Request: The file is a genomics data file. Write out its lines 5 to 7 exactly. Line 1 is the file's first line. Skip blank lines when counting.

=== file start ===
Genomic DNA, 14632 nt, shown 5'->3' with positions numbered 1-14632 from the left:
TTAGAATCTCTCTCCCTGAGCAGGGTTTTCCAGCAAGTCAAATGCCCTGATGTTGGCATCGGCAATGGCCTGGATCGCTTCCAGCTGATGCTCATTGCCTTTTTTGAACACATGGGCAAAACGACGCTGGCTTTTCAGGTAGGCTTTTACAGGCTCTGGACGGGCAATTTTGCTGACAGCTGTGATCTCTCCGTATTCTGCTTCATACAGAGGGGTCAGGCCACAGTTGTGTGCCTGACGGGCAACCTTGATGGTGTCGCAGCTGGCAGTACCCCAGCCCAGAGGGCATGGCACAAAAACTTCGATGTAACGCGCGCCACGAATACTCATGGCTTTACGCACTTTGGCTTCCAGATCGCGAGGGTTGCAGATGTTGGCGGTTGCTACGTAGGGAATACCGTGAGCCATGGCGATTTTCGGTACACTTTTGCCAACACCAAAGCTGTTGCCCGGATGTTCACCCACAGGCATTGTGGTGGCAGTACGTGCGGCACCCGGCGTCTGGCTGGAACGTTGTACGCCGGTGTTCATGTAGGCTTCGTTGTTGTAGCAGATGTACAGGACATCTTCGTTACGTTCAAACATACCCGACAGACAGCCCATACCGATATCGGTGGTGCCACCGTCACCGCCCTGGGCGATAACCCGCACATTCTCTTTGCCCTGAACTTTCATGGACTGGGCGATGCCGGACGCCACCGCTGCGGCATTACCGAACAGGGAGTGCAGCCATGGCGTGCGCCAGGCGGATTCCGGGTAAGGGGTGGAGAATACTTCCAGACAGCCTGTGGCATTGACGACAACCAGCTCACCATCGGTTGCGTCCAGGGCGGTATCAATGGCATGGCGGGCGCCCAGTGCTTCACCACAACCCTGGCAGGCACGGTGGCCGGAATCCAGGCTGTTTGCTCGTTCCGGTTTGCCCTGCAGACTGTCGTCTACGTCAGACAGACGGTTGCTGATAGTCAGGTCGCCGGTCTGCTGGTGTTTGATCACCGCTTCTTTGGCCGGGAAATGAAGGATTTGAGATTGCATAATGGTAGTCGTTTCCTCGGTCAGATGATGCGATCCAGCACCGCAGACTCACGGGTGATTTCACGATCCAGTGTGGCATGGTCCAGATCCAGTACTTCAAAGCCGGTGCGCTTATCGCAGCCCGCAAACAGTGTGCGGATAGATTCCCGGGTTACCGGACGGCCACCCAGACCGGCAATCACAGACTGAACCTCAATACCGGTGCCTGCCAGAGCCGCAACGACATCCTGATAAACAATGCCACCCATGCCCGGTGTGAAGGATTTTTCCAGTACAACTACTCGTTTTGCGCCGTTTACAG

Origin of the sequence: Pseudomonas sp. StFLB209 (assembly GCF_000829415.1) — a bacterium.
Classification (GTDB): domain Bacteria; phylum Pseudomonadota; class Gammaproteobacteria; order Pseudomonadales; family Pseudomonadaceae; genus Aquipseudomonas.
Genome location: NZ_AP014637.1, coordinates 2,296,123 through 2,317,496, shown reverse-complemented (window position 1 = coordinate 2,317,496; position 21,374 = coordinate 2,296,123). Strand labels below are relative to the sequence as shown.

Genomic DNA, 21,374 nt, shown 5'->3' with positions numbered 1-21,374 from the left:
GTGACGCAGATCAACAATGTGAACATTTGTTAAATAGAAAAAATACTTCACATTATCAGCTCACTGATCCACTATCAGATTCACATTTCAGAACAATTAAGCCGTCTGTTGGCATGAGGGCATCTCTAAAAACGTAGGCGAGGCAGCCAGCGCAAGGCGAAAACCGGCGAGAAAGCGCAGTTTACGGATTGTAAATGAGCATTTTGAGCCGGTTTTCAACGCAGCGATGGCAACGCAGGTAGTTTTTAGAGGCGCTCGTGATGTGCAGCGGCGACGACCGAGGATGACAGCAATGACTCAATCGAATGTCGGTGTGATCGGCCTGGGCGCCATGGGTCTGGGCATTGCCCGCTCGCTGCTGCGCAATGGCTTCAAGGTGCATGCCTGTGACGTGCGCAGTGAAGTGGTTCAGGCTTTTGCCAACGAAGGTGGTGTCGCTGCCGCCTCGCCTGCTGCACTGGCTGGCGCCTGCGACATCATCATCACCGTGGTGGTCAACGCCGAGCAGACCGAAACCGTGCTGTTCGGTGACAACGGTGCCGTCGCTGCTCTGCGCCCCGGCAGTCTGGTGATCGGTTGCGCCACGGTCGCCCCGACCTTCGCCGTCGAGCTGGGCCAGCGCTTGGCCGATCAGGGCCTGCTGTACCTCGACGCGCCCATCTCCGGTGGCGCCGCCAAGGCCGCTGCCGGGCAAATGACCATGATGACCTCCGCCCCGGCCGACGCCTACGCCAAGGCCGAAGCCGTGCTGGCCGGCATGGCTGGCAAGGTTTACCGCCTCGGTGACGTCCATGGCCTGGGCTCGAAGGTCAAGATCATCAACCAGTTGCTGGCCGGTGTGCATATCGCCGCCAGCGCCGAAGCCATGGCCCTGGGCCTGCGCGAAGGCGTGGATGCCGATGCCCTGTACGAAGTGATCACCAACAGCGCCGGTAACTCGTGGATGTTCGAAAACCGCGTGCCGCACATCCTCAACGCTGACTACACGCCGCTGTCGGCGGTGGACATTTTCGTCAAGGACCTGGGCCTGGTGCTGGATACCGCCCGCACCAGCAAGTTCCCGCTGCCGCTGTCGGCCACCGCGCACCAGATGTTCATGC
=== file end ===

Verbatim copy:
Genome location: NZ_AP014637.1, coordinates 2,296,123 through 2,317,496, shown reverse-complemented (window position 1 = coordinate 2,317,496; position 21,374 = coordinate 2,296,123). Strand labels below are relative to the sequence as shown.

Genomic DNA, 21,374 nt, shown 5'->3' with positions numbered 1-21,374 from the left:
GTGACGCAGATCAACAATGTGAACATTTGTTAAATAGAAAAAATACTTCACATTATCAGCTCACTGATCCACTATCAGATTCACATTTCAGAACAATTAAGCCGTCTGTTGGCATGAGGGCATCTCTAAAAACGTAGGCGAGGCAGCCAGCGCAAGGCGAAAACCGGCGAGAAAGCGCAGTTTACGGATTGTAAATGAGCATTTTGAGCCGGTTTTCAACGCAGCGATGGCAACGCAGGTAGTTTTTAGAGGCGCTCGTGATGTGCAGCGGCGACGACCGAGGATGACAGCAATGACTCAATCGAATGTCGGTGTGATCGGCCTGGGCGCCATGGGTCTGGGCATTGCCCGCTCGCTGCTGCGCAATGGCTTCAAGGTGCATGCCTGTGACGTGCGCAGTGAAGTGGTTCAGGCTTTTGCCAACGAAGGTGGTGTCGCTGCCGCCTCGCCTGCTGCACTGGCTGGCGCCTGCGACATCATCATCACCGTGGTGGTCAACGCCGAGCAGACCGAAACCGTGCTGTTCGGTGACAACGGTGCCGTCGCTGCTCTGCGCCCCGGCAGTCTGGTGATCGGTTGCGCCACGGTCGCCCCGACCTTCGCCGTCGAGCTGGGCCAGCGCTTGGCCGATCAGGGCCTGCTGTACCTCGACGCGCCCATCTCCGGTGGCGCCGCCAAGGCCGCTGCCGGGCAAATGACCATGATGACCTCCGCCCCGGCCGACGCCTACGCCAAGGCCGAAGCCGTGCTGGCCGGCATGGCTGGCAAGGTTTACCGCCTCGGTGACGTCCATGGCCTGGGCTCGAAGGTCAAGATCATCAACCAGTTGCTGGCCGGTGTGCATATCGCCGCCAGCGCCGAAGCCATGGCCCTGGGCCTGCGCGAAGGCGTGGATGCCGATGCCCTGTACGAAGTGATCACCAACAGCGCCGGTAACTCGTGGATGTTCGAAAACCGCGTGCCGCACATCCTCAACGCTGACTACACGCCGCTGTCGGCGGTGGACATTTTCGTCAAGGACCTGGGCCTGGTGCTGGATACCGCCCGCACCAGCAAGTTCCCGCTGCCGCTGTCGGCCACCGCGCACCAGATGTTCATGC